A special seminar has been scheduled for tomorrow (Monday) at 3pm at Harvard, where Yitang Zhang will present new results on “Bounded gaps between primes”. Evidently he has a proof that there exist infinitely many different pairs of primes p,q with p-q less than ~~17,000,000~~ 70,000,000.

Whether this proof is valid should become clear soon, but there still seems to be nothing happening in terms of others understanding Mochizuki’s claimed proof of the abc conjecture. For an excellent article describing the situation, see here.

**Update**: The “bounded gaps” talk is now on the Harvard seminar listing with abstract

The speaker proves that there are infinite number of pairs of primes whose difference is bounded by 70 million.

For more on the significance of this, see this Google+ posting by David Roberts.

I haven’t seen a paper, but rumor is that one exists and two referees at a major journal have found it to be correct.

**Update**: The most recent version of Mochizuki’s lecture notes for a general talk about his work is here. As mentioned in the Caroline Chen article, Go Yamashita has been talking to Mochizuki. Yamashita has now posted a short document FAQ on “Inter-Universality” and promises “For the details of the theory, please wait for the survey I will write in the near future.” He also notes:

I refuse all of the interviews from the mass media until the situation around the papers will be stabilised.

**Update**: In a weird coincidence, another major analytic number theory result is out today, a proof by Harald Helfgott of the ternary Goldbach conjecture. This says that every odd integer greater than 5 is the sum of three primes. The result had been known for all integers above e^{3100}, and Helfgott’s proof reduces that bound to 10^{30} which is small enough so that all smaller values can be checked by computer.

**Update**: *Nature* has a story up about the Zhang result, including details of one of the *Annals* referee reports (I gather the paper will be published there).

**Update**: For some background to the methods being used by Zhang, see here. For Terry Tao on Zhang, see here, on Helfgott, here.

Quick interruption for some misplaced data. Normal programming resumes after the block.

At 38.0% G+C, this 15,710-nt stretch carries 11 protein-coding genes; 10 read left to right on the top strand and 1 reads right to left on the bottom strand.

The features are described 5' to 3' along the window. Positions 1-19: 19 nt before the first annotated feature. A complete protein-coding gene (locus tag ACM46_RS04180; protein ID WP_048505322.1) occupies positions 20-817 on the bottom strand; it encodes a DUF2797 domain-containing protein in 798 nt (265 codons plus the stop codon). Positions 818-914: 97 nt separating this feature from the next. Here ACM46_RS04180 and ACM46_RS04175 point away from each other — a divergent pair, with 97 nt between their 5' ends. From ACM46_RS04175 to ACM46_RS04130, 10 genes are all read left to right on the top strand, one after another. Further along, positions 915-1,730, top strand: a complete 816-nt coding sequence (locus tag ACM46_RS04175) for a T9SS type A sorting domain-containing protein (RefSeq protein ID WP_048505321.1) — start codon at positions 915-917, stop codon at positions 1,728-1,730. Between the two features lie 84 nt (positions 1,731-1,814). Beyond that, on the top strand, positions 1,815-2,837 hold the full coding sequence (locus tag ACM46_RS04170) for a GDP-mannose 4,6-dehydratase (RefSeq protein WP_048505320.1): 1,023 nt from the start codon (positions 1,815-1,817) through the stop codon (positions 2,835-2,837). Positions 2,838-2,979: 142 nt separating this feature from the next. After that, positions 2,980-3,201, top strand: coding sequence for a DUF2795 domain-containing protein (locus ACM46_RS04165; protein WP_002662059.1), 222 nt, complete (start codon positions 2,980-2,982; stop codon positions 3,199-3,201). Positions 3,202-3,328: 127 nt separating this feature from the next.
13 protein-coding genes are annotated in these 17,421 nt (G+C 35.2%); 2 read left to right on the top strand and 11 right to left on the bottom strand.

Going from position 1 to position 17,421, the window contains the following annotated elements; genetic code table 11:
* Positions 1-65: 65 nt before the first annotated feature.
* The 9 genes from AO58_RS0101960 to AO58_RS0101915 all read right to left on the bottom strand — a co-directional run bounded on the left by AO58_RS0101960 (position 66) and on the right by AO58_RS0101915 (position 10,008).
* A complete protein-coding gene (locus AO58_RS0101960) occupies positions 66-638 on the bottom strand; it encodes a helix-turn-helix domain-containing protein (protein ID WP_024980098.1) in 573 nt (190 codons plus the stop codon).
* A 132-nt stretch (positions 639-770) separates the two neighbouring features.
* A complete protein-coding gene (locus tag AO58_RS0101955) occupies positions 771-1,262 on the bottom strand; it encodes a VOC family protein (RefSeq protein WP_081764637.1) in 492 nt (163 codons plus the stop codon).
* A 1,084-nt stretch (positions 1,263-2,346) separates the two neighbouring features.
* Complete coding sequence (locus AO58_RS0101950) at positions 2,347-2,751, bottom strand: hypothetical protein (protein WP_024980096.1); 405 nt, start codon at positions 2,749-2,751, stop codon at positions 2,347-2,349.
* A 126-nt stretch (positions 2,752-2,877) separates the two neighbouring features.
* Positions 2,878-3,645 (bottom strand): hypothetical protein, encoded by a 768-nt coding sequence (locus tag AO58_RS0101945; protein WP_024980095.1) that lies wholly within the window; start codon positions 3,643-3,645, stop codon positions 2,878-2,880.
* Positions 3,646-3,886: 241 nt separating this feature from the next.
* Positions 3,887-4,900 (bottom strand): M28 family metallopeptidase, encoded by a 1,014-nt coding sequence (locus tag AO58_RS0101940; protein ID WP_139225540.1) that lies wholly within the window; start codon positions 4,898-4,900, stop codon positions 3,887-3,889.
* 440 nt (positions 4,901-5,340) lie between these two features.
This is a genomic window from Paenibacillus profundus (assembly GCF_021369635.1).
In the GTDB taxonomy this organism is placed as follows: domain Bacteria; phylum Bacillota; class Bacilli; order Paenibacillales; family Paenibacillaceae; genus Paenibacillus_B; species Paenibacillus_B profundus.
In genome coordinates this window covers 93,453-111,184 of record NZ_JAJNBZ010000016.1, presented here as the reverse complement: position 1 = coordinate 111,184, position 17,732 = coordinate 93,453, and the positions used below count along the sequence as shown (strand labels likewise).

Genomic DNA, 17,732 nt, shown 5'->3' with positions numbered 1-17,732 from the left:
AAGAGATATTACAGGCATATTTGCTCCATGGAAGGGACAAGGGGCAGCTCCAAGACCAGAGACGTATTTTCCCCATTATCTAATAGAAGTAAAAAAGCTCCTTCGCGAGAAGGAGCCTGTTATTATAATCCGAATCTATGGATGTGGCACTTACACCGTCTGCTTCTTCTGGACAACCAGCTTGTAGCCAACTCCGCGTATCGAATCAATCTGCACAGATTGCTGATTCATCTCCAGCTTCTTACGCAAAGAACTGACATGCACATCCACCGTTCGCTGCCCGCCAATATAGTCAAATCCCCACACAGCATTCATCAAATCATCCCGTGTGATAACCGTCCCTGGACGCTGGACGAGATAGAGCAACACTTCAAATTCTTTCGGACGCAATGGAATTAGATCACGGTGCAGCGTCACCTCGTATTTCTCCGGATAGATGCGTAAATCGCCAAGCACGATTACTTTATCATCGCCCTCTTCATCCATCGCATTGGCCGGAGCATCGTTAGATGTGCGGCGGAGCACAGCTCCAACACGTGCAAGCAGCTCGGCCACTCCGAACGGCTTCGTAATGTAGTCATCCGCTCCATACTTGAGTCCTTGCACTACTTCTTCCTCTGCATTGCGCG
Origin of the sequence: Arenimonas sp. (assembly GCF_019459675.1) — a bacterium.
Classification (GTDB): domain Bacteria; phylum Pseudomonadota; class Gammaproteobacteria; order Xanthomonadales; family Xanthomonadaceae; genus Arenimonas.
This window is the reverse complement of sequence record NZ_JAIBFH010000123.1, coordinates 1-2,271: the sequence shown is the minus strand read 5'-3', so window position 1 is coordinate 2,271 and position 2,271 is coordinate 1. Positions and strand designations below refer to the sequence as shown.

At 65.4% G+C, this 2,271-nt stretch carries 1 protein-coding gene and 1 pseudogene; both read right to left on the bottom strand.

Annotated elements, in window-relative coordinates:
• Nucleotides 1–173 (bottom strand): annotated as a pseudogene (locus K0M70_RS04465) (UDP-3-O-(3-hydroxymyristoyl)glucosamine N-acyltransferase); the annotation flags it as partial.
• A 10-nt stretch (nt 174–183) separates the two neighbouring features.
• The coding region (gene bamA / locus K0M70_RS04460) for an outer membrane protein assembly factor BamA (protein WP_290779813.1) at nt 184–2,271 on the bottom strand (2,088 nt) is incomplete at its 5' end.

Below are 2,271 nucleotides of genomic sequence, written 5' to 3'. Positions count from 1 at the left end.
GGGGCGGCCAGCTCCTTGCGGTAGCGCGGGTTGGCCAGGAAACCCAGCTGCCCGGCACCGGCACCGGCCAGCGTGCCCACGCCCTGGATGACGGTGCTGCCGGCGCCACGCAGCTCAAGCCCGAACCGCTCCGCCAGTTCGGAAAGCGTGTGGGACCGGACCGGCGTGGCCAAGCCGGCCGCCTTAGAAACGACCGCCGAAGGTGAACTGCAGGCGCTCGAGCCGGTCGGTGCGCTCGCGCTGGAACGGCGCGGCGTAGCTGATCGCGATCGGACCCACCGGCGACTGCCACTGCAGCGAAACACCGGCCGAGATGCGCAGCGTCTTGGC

**
Update**: New Scientist has a story about the Zhang result here, with quotes from Iwaniec, who has reviewed the paper, finding no error.

**Update**: A report from the talk at Harvard is here.

**Update**: There’s more about the Zhang proof at Emmanuel Kowalski’s blog, including a link to the Zhang paper.

**Update**: Nice piece about this in Slate from Jordan Ellenberg.

To Peter Woit, OK it’s your blog, and I enjoy reading it, so I’ll stop with that 🙂

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At the oh-so-british “The Register” (Motto: ‘Biting the Hand that feeds IT’) we read:

I know who ‘Satoshi Nakamoto’ is, says Ted Nelson

Sociologist, philosopher, computer industry pioneer and inventor of the term “hypertext” Ted Nelson is claiming that he knows the identity of Bitcoin inventor “Satoshi Nakamoto”. In a rambling – and, let’s face it, odd – 12-minute post on YouTube, Nelson spins out the suspense, throws in a dialogue with himself as Sherlock Holmes and Doctor Watson, and finally ends with the statement that the mystery developer of the cryptocurrency is Japanese mathematician Shinichi Mochizuki, research professor of mathematics at Kyoto University. … Australian writer Stilgherrian told The Register that while it’d be easy to dismiss the claims, in spite of his eccentricities, Nelson “has the annoying habit of being right.”Simons Foundation article:

https://simonsfoundation.org/features/science-news/unheralded-mathematician-bridges-the-prime-gap/

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Just an update: Zhang’s paper is now available on the Ann. of Math. site: